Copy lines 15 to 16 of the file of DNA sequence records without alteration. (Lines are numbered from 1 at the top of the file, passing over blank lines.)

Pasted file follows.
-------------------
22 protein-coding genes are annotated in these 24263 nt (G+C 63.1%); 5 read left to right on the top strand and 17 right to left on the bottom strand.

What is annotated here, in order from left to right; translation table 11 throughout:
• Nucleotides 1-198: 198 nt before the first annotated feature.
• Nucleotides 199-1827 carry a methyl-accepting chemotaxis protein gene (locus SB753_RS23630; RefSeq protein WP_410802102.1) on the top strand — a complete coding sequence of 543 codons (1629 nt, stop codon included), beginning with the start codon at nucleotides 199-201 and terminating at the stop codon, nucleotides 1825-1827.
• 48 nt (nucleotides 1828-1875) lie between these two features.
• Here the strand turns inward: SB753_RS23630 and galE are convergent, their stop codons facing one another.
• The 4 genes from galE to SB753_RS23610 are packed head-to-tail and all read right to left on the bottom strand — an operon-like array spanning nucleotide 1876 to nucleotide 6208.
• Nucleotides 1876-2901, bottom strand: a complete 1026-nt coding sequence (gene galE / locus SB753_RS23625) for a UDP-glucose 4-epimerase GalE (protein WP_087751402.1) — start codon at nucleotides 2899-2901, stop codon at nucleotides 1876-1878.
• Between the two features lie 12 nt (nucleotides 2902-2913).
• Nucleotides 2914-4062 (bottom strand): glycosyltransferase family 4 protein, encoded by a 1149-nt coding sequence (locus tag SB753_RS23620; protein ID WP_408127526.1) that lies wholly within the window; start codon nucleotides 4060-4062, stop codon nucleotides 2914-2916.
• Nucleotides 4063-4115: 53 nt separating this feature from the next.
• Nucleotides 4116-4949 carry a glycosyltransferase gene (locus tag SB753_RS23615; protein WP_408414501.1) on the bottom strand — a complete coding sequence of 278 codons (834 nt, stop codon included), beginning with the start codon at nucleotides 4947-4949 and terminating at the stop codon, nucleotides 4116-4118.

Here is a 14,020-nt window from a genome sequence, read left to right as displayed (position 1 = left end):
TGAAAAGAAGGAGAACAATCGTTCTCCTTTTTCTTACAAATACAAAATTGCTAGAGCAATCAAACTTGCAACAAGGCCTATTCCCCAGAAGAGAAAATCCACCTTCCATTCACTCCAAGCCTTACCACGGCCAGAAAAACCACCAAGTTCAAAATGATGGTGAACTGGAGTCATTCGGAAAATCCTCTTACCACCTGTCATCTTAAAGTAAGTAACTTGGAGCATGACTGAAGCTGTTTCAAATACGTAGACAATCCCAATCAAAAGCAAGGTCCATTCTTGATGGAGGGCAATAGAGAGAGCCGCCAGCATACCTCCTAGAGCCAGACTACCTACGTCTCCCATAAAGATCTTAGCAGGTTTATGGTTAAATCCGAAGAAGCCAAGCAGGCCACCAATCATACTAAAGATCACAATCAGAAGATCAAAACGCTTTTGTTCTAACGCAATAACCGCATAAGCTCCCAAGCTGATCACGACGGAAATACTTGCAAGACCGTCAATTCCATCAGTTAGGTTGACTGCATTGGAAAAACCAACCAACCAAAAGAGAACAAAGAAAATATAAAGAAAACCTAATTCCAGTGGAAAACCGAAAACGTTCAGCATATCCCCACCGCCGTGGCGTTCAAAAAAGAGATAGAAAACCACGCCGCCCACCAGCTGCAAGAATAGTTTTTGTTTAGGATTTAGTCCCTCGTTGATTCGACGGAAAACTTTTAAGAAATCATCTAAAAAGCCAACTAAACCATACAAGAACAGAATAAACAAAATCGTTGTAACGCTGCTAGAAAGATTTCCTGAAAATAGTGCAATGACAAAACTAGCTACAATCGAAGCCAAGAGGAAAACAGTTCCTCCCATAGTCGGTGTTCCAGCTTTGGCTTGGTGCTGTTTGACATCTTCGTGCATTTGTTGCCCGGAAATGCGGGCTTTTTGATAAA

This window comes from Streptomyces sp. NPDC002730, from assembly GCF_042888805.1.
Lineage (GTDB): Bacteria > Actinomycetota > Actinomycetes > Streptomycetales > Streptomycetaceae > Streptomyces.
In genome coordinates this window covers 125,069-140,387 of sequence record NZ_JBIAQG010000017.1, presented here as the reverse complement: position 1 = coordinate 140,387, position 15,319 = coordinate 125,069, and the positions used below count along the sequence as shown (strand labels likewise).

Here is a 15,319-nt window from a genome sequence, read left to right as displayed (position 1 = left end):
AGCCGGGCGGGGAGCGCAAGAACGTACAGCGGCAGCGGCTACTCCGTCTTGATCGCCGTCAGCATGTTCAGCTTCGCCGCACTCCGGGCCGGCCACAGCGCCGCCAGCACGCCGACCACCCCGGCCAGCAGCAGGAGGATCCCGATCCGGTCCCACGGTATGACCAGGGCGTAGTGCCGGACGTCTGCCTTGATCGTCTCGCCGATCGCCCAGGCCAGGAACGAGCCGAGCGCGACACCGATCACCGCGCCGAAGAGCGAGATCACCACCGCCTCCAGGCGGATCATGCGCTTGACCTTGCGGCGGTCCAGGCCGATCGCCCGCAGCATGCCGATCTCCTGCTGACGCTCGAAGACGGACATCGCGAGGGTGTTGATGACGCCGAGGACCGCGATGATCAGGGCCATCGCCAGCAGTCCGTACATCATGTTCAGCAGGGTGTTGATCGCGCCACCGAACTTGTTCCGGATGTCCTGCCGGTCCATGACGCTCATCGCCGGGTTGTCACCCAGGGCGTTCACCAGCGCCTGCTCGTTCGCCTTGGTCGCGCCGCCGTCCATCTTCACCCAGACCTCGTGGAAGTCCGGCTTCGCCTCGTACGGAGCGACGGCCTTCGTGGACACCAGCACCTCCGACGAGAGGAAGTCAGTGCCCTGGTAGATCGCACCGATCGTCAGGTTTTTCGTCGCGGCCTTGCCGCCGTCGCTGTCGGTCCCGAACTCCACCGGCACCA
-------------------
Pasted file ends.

This window comes from Streptomyces sp. NPDC002730, from assembly GCF_042888805.1.
Lineage (GTDB): Bacteria > Actinomycetota > Actinomycetes > Streptomycetales > Streptomycetaceae > Streptomyces.